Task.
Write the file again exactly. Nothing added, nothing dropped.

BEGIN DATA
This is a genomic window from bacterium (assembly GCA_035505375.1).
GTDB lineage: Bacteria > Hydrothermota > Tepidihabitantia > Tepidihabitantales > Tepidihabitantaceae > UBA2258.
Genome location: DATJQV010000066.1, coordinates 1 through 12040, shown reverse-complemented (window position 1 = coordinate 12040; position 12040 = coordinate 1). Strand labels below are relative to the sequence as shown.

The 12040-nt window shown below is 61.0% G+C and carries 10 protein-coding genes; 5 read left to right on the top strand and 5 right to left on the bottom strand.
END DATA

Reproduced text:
This is a genomic window from bacterium (assembly GCA_035505375.1).
GTDB lineage: Bacteria > Hydrothermota > Tepidihabitantia > Tepidihabitantales > Tepidihabitantaceae > UBA2258.
Genome location: DATJQV010000066.1, coordinates 1 through 12040, shown reverse-complemented (window position 1 = coordinate 12040; position 12040 = coordinate 1). Strand labels below are relative to the sequence as shown.

The 12040-nt window shown below is 61.0% G+C and carries 10 protein-coding genes; 5 read left to right on the top strand and 5 right to left on the bottom strand.